Thursday, May 03, 2007

Article of Interest: A Nation of Entrepreneurs

30 years ago, huge corporations dominated the business world. Read about the seismic shifts that turned America into a nation of entrepreneurs.

The late 1970s were a time of bright miniskirts, mirrored disco balls and platform shoes. But the wild changes taking place 30 years ago weren't all in music and fashion.

Inside office suites, workers were learning to type memos into their Altair personal computers while hoping to become an important cog in a big, corporate wheel. But as the 1980s arrived, career goals were shifting for those who found cubicle life stifling and who were bold enough to take risks.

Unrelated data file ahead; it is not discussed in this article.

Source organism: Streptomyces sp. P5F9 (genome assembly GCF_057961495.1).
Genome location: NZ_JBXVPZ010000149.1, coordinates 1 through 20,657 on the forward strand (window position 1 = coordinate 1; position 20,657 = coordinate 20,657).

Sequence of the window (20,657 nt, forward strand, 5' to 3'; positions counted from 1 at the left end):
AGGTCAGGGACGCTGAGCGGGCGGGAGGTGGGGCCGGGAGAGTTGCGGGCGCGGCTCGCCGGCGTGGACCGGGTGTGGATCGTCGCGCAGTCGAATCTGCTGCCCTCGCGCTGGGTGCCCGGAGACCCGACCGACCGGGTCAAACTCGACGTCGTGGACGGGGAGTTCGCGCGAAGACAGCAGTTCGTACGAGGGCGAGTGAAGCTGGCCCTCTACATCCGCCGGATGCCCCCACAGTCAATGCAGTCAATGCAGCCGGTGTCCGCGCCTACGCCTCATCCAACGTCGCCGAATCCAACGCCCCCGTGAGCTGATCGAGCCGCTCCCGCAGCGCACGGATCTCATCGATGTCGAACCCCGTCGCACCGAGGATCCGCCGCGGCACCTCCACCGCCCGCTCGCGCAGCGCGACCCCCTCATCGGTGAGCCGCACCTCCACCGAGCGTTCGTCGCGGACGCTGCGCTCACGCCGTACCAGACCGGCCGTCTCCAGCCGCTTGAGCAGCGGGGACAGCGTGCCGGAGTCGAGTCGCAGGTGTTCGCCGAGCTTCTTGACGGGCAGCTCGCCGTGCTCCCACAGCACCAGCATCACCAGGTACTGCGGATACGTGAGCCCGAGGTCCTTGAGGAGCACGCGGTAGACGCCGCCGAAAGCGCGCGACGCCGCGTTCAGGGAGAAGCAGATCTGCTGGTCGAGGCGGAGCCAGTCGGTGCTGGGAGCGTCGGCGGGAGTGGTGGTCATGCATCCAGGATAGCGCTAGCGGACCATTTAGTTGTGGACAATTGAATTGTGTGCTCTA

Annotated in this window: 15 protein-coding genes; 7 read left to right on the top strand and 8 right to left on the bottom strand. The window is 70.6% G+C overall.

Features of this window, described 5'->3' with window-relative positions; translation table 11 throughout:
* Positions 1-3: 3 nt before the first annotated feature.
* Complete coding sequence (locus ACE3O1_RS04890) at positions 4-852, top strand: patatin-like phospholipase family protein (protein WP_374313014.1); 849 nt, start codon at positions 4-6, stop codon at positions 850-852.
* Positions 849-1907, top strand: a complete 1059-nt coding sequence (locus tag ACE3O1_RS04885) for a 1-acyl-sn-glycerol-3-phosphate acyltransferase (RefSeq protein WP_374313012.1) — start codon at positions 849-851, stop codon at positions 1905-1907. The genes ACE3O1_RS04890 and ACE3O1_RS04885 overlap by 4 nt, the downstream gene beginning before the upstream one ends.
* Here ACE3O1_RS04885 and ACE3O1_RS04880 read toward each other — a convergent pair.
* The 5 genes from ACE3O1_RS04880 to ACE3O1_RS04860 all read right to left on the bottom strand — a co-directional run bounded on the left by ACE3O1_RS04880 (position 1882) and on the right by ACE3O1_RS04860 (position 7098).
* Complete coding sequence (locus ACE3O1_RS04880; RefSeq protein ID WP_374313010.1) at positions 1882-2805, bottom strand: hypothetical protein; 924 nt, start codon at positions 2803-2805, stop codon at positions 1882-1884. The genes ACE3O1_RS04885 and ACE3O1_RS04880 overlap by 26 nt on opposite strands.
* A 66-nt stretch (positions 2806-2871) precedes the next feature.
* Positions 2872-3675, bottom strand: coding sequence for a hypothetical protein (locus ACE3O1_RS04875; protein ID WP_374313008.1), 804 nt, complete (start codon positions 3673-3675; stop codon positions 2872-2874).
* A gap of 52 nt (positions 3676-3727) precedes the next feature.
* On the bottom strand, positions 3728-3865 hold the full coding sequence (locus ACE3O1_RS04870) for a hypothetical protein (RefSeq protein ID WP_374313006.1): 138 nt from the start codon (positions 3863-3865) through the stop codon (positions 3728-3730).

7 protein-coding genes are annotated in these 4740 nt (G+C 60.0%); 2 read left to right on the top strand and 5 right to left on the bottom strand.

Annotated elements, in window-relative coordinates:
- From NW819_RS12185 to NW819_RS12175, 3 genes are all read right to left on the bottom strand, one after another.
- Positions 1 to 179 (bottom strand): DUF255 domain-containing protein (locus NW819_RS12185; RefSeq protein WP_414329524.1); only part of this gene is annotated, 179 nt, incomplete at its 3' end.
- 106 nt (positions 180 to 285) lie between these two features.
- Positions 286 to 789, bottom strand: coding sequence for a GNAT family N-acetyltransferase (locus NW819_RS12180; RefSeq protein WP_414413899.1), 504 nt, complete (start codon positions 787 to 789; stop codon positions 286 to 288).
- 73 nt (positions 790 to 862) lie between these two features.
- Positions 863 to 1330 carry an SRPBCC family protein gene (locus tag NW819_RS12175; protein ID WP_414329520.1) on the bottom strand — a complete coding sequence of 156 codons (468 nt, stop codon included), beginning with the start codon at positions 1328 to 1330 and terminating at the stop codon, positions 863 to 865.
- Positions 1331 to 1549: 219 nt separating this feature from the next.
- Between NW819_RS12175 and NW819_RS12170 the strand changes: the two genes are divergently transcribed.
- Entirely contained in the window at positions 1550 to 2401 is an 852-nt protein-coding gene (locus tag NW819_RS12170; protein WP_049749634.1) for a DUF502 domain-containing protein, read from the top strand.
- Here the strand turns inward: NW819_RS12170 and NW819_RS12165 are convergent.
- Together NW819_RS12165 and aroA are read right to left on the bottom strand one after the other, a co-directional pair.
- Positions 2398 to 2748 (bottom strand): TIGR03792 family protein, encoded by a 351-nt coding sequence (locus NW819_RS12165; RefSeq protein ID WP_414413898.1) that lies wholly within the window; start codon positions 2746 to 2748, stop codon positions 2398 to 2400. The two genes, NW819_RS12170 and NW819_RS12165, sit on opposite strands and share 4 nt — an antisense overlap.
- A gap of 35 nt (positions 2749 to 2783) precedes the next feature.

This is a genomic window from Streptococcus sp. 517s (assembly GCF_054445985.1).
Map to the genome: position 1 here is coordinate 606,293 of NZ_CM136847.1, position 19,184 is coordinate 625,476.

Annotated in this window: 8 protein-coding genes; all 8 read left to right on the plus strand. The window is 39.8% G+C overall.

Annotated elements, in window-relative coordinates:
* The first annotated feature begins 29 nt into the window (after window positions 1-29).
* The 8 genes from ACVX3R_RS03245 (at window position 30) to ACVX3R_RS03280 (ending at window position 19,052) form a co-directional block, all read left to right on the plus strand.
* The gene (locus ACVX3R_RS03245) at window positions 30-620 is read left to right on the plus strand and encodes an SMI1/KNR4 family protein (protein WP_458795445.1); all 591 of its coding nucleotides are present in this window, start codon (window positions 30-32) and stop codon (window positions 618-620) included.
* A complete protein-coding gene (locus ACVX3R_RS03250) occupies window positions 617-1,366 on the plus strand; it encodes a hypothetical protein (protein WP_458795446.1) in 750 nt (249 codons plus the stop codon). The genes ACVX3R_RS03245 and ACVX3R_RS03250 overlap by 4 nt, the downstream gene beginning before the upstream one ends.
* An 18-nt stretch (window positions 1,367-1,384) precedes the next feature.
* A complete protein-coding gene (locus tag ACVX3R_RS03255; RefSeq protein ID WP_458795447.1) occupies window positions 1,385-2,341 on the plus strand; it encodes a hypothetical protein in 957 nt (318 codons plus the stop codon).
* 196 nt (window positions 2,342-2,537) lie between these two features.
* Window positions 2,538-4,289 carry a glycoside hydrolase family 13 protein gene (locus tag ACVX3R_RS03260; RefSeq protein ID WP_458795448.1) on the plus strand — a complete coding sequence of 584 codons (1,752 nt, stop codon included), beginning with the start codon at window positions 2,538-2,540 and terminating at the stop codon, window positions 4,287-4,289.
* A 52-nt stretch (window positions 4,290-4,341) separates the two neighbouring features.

An entrepreneurial age was coming, fueled by social change, new sources of capital and new technologies. While some jumped at the chance to start a business, others were pushed by mass corporate layoffs, mergers and growing anxiety about job security.

Whatever the reason, entrepreneurship has become a popular aspiration.

Donald F. Kuratko, executive director of the Johnson Center for Entrepreneurship and Innovation at Indiana University in Bloomington, perhaps summed it up best in the Baylor study: Entrepreneurship, he wrote, has emerged over the last two decades as arguably the most potent economic force the world has ever experienced.

Read more of Carol Tice's article here.

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